Assembly elections for the states of Andhra Pradesh, Arunachal Pradesh, Odisha and Sikkim will also take place along with the national elections. As Rajiv Kumar told reporters, “We address you at a precious moment, when we as a nation are set to reiterate our pledge to electoral democracy, when Indians will together express their will once again”.

The upcoming Indian elections are also expected to be the world’s most expensive. Spending by political parties and candidates to woo voters will likely cost more than 1.2 trillion rupees ($14.4bn), said N Bhaskara Rao, chairman of the New Delhi-based Centre for Media Studies that specializes in election research in India and whose organization regularly estimates the country’s poll expenditure. That would be twice what was spent in India’s 2019 elections – 600 billion rupees ($7.2bn). The total spending on the United States (US) presidential and congressional races in 2020 was also $14.4bn.

After the election schedule was announced, PM Modi said that the “biggest festival of democracy” had started, and that his party would campaign on its track record of “good governance and public service”. In a series of posts on X, he added that “I have full confidence that we will get the full affection and blessings” of more than 960 million voters for the third consecutive time. Modi and his party have been in campaign mode for months. The Prime Minister has been flying around the country almost daily, inaugurating new projects, taking part in religious events, and addressing public and private meetings. In his speeches, Modi has been showcasing India’s economic growth, with India becoming the fastest-growing major economy in the world at present, as well as investment in infrastructure and welfare programmes for the poor.

The BJP’s election campaign has also stressed Modi’s achievements in the foreign policy domain, and claimed that he has added heft to India’s standing in the comity of nations. In her 2 April article for the think tank the Council on Foreign Relations (CFR), Manjari Chatterjee Miller touched upon the external relations perspective. She wrote, “While Indian foreign policy has had continuity between governments, Modi has certainly put his stamp on many aspects. The BJP government has promoted India’s global role by balancing a wide variety of seemingly clashing and delicate interests. In the Middle East, India has formed strong relationships with Arab nations as well as Israel. India also leads the biennial multination naval exercises known as Milan; this year, the navy of India’s close strategic partner, the United States, participated in Milan alongside the navies of Iran and Russia, two countries with whom India has long had cordial relations”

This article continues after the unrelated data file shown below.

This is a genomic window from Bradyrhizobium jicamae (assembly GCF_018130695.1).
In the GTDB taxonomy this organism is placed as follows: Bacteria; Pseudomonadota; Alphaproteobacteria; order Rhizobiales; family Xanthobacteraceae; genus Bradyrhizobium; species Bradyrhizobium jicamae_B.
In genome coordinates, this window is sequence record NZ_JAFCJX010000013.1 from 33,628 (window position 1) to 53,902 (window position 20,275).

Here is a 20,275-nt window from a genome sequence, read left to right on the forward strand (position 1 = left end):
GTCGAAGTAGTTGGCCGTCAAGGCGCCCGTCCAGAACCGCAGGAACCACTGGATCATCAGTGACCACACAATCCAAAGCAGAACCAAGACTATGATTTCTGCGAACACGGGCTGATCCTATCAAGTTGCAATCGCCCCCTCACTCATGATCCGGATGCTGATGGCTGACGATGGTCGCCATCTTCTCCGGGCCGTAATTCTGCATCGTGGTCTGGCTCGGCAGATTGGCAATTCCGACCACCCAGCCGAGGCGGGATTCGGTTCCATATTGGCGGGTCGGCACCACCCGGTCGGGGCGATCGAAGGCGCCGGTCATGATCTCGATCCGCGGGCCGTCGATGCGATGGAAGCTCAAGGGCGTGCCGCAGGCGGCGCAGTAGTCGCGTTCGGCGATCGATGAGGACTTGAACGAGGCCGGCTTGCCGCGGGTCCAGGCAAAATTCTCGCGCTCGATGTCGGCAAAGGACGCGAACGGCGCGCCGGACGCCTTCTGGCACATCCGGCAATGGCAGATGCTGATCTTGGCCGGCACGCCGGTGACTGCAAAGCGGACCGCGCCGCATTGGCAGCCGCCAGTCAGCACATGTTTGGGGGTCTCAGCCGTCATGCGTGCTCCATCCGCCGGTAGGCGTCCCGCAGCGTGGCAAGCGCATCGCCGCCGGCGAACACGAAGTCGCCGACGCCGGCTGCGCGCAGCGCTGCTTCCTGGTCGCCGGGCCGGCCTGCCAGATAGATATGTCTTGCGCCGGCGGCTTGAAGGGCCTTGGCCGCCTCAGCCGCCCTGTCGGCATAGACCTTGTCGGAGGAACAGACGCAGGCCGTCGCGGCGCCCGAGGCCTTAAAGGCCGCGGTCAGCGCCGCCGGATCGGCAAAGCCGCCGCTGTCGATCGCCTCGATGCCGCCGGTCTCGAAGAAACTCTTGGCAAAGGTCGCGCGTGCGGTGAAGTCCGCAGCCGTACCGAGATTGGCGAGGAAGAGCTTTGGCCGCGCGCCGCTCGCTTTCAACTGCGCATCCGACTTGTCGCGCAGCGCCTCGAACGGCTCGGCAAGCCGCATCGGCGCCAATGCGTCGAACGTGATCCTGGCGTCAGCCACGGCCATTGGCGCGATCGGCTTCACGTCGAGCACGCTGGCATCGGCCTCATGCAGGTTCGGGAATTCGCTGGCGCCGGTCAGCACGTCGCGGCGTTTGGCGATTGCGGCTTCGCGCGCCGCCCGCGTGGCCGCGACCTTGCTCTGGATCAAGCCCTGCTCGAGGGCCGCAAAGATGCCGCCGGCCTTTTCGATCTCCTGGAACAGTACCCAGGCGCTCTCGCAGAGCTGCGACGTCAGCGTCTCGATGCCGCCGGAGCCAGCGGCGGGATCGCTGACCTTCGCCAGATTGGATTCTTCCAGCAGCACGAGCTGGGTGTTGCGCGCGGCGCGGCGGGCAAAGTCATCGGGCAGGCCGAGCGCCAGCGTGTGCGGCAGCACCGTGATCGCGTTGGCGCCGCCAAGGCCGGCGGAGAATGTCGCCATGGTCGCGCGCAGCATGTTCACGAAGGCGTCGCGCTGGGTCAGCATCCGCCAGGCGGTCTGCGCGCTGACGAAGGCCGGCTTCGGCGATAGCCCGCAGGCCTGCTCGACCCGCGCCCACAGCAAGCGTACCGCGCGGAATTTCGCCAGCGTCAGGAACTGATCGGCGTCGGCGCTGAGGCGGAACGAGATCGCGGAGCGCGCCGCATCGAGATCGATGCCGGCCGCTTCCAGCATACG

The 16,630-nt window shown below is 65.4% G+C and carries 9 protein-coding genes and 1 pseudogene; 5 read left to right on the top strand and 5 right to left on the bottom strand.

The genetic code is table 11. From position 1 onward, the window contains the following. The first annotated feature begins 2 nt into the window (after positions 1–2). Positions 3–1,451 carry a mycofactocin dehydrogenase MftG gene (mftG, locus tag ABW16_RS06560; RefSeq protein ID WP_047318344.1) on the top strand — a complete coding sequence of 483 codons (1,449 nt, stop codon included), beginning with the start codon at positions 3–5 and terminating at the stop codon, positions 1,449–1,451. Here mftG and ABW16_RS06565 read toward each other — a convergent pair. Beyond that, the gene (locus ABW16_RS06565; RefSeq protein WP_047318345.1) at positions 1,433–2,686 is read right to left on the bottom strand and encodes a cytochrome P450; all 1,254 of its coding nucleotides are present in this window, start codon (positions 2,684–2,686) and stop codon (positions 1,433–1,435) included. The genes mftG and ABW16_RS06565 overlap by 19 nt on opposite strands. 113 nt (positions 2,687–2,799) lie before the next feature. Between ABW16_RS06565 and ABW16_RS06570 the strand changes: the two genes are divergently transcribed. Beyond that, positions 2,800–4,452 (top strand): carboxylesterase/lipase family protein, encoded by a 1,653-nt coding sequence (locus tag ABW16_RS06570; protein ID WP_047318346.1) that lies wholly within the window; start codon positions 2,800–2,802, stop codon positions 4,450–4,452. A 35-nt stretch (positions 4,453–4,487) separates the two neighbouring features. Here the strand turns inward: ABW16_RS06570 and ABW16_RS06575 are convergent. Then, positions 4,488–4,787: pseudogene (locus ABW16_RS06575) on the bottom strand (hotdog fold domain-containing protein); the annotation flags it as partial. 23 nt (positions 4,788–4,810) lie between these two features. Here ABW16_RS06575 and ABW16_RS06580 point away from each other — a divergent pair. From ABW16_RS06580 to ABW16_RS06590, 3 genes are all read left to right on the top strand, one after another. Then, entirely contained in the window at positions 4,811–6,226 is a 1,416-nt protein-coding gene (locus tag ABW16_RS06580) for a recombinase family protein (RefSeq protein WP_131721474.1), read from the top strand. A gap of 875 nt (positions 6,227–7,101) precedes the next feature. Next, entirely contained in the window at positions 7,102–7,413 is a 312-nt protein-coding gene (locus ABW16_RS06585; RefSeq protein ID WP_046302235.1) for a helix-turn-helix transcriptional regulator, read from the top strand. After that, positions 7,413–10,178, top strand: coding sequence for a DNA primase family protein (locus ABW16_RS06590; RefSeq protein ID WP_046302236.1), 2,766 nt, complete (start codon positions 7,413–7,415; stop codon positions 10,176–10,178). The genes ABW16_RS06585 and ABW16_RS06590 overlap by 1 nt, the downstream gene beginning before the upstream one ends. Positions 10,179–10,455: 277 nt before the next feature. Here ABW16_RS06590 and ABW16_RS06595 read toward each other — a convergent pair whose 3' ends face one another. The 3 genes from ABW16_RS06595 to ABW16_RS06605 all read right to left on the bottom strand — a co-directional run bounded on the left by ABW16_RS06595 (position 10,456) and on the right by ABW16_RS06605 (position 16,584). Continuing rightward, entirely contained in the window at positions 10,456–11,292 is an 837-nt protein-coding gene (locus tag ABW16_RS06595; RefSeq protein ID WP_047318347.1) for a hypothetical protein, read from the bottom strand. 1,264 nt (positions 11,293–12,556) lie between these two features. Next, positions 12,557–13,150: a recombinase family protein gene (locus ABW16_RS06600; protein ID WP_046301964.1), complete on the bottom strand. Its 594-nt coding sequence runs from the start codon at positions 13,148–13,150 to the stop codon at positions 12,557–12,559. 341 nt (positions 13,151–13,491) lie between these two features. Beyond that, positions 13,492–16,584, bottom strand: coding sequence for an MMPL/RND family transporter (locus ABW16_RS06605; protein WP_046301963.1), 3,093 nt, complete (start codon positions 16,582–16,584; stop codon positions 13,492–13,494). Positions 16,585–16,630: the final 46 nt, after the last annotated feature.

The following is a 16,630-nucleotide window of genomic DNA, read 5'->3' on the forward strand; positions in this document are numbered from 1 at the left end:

Manjari Chatterjee Miller continued, “India’s projection of its balancing role has also positioned it to claim a leading position among Global South nations. At the Group of Twenty (G20) summit in 2023, India suggested that it had the ability to champion Global South interests and build bridges with the West. Moreover, Modi has heavily advertised his own prime ministership to his domestic constituents as being instrumental in bringing about India’s prominent position. This bridging role—which can be expected to continue under a third Modi term—has been noticed both domestically and internationally. Modi enjoys much popularity among voters as the champion of India’s national prestige...”

Modi is seeking a third term in office. He has set a target of 370 seats for the BJP, 67 more than in 2019, and for its alliance to cross 400 seats. The factors the BJP is relying on to achieve its target of 400 seats range from PM Modi’s personal appeal, the BJP’s superior party organization and higher levels of financial endowments, and its skillful blending of Hindutva, nationalism, and social welfare. It also hopes to capitalize on the fervor created by the January 2024 inauguration of the Ram temple in Ayodhya.